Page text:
F1A 1 | File For Bankruptcy


The entrepreneurial path can be quite a treacherous ride. It is inevitable not to get bumps and bruises along the way. Some even had to file for bankruptcy. Even so, these shouldn’t stop you from pursuing business success. Kicking off the show to a great start, host Vera McCoy, Esq. is joined by a retired attorney, Jeff Saper. As someone who has assisted over 1700 families and small businesses either wipe out or restructure their debt, Jeff provides some valuable insights around bankruptcy and how we can overcome this seemingly endpoint for many entrepreneurs. He breaks down the bankruptcy code and each chapter you must get yourself familiar with. He also discusses when you may need to file bankruptcy and what happens when, if push comes to shove, you don’t. 

Listen to the podcast here:

A Fresh Start: Understanding What It Means To File For Bankruptcy With Jeff Saper

I’m excited that you decided to join me for what I know will become a great resource for new and seasoned entrepreneurs, want to be entrepreneurs, and even some 9:00 to 5:00-ers. Whether you’re an entrepreneur and investor or an individual who has an idea that you want to transform into a business, Financial First Aid is here to help you move in the right direction from idea to development to implementation. My primary area of practice has been bankruptcy and real estate.

This show is also directed at entrepreneurs who may have filed bankruptcy in the past, entrepreneurs who are considering bankruptcy and those who are presently in bankruptcy. We want to give you information and motivation that will help you at whatever stage of your entrepreneurial journey you’re at. Perhaps you will decide that being an entrepreneur is a perfect fit for you or you may decide that this isn’t what you want to do and bankruptcy is what you need. Either way, our mission is to inform, motivate and have honest conversations about what it takes to be an entrepreneur.

Who am I? I have had the great blessing and fortune, sometimes misfortune, to have been a lifelong entrepreneur. I’ve been employed by others, but I’ve never managed to stay long. I’ve been a business owner. My mother and I have had a nursery school and daycare center. Imagine going to work every day and playing with kids from 1 to 8 years old. It was a lot of fun. After graduating from law school, I started my own practice. Yes, operating a law firm is a business. Now, I’m focusing on growing and developing my real estate investment firm and becoming a great podcaster.

This episode features a good friend of mine. His name is Jeff Saper. He’s a retired attorney who’s practicing in New Jersey. Jeff has assisted clients for many years. He’s licensed in New Jersey and he has helped over 1,700 families and small businesses either wipe out or restructure their debt. He spends most of his time now as a grandfather and as in-house counsel for his wife’s property management business and mentoring other attorneys. I met Jeff back in 1992 when my mother and I filed for bankruptcy. Jeff, it’s great to see you. How are you?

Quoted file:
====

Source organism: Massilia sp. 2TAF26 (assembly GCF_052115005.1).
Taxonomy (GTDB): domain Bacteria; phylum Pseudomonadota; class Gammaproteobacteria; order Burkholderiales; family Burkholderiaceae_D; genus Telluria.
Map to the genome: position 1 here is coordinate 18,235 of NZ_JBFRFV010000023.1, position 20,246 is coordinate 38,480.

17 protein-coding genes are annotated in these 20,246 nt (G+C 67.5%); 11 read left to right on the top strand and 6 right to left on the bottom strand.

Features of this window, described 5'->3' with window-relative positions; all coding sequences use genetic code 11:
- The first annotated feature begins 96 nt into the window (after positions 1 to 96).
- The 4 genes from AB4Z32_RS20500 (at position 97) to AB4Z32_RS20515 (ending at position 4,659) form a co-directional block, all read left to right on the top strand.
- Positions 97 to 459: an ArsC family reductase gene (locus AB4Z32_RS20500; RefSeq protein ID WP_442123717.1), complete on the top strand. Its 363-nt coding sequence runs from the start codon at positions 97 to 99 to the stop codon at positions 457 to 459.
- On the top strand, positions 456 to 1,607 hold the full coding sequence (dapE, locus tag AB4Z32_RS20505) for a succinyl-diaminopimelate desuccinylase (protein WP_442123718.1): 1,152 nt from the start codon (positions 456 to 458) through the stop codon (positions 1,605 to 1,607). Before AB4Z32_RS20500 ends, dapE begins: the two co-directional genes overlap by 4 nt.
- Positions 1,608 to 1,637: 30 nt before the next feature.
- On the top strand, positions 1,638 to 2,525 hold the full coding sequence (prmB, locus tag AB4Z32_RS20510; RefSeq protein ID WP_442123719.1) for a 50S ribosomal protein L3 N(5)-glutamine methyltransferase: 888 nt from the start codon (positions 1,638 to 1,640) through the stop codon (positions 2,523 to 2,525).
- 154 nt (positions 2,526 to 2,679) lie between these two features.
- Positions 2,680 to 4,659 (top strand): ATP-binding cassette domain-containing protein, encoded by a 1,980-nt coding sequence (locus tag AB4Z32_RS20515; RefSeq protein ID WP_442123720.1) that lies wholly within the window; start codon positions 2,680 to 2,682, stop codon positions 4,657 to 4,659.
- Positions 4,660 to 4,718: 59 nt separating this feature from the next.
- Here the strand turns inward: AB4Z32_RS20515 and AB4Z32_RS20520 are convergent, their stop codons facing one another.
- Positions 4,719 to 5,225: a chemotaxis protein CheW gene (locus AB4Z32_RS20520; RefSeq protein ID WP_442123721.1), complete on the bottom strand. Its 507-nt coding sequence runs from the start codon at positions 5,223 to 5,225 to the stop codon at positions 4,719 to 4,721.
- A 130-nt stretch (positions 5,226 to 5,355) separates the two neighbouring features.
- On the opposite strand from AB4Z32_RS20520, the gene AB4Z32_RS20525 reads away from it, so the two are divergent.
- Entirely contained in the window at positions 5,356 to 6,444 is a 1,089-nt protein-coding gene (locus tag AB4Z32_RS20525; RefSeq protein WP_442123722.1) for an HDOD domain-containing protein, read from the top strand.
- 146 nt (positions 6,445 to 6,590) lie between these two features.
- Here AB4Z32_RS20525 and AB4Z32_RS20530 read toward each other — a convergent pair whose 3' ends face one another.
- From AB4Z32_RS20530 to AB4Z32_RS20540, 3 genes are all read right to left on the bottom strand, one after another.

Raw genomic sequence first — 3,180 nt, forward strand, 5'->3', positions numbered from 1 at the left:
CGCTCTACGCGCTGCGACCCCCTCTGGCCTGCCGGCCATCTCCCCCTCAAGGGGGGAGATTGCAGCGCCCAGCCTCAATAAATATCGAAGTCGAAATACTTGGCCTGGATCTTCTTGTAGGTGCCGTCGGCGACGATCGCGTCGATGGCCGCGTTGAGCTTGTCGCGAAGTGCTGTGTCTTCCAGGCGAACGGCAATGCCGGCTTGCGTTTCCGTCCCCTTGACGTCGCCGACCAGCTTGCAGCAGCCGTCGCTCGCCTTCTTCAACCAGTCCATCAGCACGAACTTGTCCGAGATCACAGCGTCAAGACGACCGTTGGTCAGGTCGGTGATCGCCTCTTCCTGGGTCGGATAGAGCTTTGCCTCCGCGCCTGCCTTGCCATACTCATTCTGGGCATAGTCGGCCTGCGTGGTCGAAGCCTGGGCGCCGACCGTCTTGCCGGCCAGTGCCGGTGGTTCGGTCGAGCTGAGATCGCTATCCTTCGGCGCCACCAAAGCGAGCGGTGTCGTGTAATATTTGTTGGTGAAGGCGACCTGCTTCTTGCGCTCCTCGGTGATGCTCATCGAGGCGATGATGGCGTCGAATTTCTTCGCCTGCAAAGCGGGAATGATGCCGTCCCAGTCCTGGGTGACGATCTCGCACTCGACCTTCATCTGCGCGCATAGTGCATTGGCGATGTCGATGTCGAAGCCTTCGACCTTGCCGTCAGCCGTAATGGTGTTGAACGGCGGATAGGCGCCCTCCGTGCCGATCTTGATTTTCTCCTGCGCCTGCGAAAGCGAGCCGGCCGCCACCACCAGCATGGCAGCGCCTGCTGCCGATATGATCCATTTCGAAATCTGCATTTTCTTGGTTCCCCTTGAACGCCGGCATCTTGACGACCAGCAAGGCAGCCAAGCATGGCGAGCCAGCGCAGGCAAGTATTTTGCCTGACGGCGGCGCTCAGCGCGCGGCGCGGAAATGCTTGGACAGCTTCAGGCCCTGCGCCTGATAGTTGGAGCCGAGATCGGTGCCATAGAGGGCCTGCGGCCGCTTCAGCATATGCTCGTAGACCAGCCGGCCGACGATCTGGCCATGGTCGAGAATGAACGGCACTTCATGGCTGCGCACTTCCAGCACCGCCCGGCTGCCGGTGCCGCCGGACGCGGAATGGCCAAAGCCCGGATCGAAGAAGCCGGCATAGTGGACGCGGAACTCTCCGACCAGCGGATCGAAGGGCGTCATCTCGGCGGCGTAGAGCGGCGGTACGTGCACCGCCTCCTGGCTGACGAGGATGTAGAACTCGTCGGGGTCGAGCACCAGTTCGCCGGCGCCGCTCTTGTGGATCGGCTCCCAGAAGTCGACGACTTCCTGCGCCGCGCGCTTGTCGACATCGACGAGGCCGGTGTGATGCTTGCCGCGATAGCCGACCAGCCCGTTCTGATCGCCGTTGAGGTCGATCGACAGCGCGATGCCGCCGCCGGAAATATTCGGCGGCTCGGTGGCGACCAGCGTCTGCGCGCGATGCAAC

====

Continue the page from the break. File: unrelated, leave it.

I’m fine, Vera. I hope that you’re the same.

Yes, I am. How are those grandchildren?

They’re great. I watched 2 out of 3. The older boy thinks he’s a professional wrestler. The younger boy thinks he’s the older boy and the girl thinks she is a princess.

I like to discuss, first of all, the types of bankruptcy. There’s Chapter 7, Chapter 13, Chapter 11. Could you give us an idea, an overview of Chapter 7?

Chapter 7 is designed to wipe out debt, relieve a person of the responsibility to pay the debt. You file with the court in all Chapters everything you own, everything you owe, income coming in, income going out, depending on what kind of debt that you have and what kind of extra expenses you have. If it’s more than you can afford to pay back after your basic expenses, food, clothing, shelter, rent, mortgage, car payments, gas, insurance, and all of that. If you don’t have enough money to pay it back, you’re never going to win with the people you owe money to because they don’t care.

A trustee is usually a bankruptcy attorney that works for creditors. Click To Tweet

The Bankruptcy Code, which is what all bankruptcy is based on, is federal law not state law, which means it’s the same everywhere in the country. It’s based on the difference between secured debt and unsecured debt. When I say secured, that means that the person or company you owe money to has a lien on your collateral. A mortgage has a mortgage loan. The mortgage is if I don’t pay, I can take the house back. That’s what a foreclosure is. If you have a car loan, they have a lien on your car. If you don’t pay the car loan, they can take it back. That’s totally different from unsecured debt. Unsecured debt can be credit cards, doctor bills, hospital bills, and they sometimes can even be certain kinds of debt that you can’t get rid of in bankruptcy.

The most common of those are tax debts. If you owe income tax or if you’re a business owner, sales tax or payroll tax. Although some people think they can get out of paying it by filing a bankruptcy, child support or alimony, it isn’t going away. It’s specific in the code. You can file all of this. When I first met you, when I first started practicing in ‘92, a simple bankruptcy petition was under 30 pages. It’s now over 60 pages. In 2004, 2005, Congress passed a law that made it much more difficult for people to file bankruptcy. Not because you and I and the 99% were cheating by filing, but because people, entertainers, sports figures, people that had millions of dollars of debt were trying to get rid of it. It’s like somebody suing you, but they haven’t finished suing you and get what we call a judgment yet.